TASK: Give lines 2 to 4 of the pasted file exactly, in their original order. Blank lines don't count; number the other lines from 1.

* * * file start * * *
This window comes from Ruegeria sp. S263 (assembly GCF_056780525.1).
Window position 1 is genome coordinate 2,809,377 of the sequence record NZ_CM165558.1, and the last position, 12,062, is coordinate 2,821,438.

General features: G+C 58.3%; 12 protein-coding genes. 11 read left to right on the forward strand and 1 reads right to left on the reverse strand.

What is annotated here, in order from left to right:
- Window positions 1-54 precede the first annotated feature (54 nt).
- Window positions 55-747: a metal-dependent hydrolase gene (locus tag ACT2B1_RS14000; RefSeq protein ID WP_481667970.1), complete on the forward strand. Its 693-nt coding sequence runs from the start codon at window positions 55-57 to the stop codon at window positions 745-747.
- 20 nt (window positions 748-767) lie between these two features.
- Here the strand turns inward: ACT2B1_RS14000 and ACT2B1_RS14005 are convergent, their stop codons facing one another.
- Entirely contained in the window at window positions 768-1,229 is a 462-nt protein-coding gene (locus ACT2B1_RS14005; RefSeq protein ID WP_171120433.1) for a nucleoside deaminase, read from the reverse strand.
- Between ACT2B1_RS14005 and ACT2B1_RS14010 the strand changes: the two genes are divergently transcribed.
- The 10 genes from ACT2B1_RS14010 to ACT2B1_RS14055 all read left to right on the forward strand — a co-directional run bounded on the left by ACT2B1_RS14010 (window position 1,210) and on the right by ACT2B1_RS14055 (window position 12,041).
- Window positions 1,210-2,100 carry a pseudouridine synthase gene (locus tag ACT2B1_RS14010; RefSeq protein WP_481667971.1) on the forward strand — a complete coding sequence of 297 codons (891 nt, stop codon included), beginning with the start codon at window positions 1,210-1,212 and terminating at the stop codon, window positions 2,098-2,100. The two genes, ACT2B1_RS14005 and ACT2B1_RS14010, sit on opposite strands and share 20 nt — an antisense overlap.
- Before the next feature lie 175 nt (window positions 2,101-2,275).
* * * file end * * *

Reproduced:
Window position 1 is genome coordinate 2,809,377 of the sequence record NZ_CM165558.1, and the last position, 12,062, is coordinate 2,821,438.

General features: G+C 58.3%; 12 protein-coding genes. 11 read left to right on the forward strand and 1 reads right to left on the reverse strand.

What is annotated here, in order from left to right: